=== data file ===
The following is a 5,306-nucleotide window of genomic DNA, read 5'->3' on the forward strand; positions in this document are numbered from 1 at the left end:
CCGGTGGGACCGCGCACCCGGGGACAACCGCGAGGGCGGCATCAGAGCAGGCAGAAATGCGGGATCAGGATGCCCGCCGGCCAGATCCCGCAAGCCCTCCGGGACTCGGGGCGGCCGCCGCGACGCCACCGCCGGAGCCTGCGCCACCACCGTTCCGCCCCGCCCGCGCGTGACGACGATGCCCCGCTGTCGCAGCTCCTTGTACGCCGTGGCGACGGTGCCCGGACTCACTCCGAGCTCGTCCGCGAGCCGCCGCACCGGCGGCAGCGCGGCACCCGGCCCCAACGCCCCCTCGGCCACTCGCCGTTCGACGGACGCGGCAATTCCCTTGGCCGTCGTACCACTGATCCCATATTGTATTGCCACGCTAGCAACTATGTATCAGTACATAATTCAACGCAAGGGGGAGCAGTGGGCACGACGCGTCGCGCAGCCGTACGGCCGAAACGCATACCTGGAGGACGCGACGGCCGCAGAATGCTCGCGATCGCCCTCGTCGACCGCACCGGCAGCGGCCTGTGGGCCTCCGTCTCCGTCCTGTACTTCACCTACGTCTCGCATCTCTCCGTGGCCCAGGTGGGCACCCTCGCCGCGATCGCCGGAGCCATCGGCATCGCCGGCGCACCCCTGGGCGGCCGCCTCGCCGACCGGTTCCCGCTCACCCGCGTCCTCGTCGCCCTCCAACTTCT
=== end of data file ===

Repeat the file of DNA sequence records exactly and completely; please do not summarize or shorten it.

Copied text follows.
The following is a 5,306-nucleotide window of genomic DNA, read 5'->3' on the forward strand; positions in this document are numbered from 1 at the left end:
CCGGTGGGACCGCGCACCCGGGGACAACCGCGAGGGCGGCATCAGAGCAGGCAGAAATGCGGGATCAGGATGCCCGCCGGCCAGATCCCGCAAGCCCTCCGGGACTCGGGGCGGCCGCCGCGACGCCACCGCCGGAGCCTGCGCCACCACCGTTCCGCCCCGCCCGCGCGTGACGACGATGCCCCGCTGTCGCAGCTCCTTGTACGCCGTGGCGACGGTGCCCGGACTCACTCCGAGCTCGTCCGCGAGCCGCCGCACCGGCGGCAGCGCGGCACCCGGCCCCAACGCCCCCTCGGCCACTCGCCGTTCGACGGACGCGGCAATTCCCTTGGCCGTCGTACCACTGATCCCATATTGTATTGCCACGCTAGCAACTATGTATCAGTACATAATTCAACGCAAGGGGGAGCAGTGGGCACGACGCGTCGCGCAGCCGTACGGCCGAAACGCATACCTGGAGGACGCGACGGCCGCAGAATGCTCGCGATCGCCCTCGTCGACCGCACCGGCAGCGGCCTGTGGGCCTCCGTCTCCGTCCTGTACTTCACCTACGTCTCGCATCTCTCCGTGGCCCAGGTGGGCACCCTCGCCGCGATCGCCGGAGCCATCGGCATCGCCGGCGCACCCCTGGGCGGCCGCCTCGCCGACCGGTTCCCGCTCACCCGCGTCCTCGTCGCCCTCCAACTTCT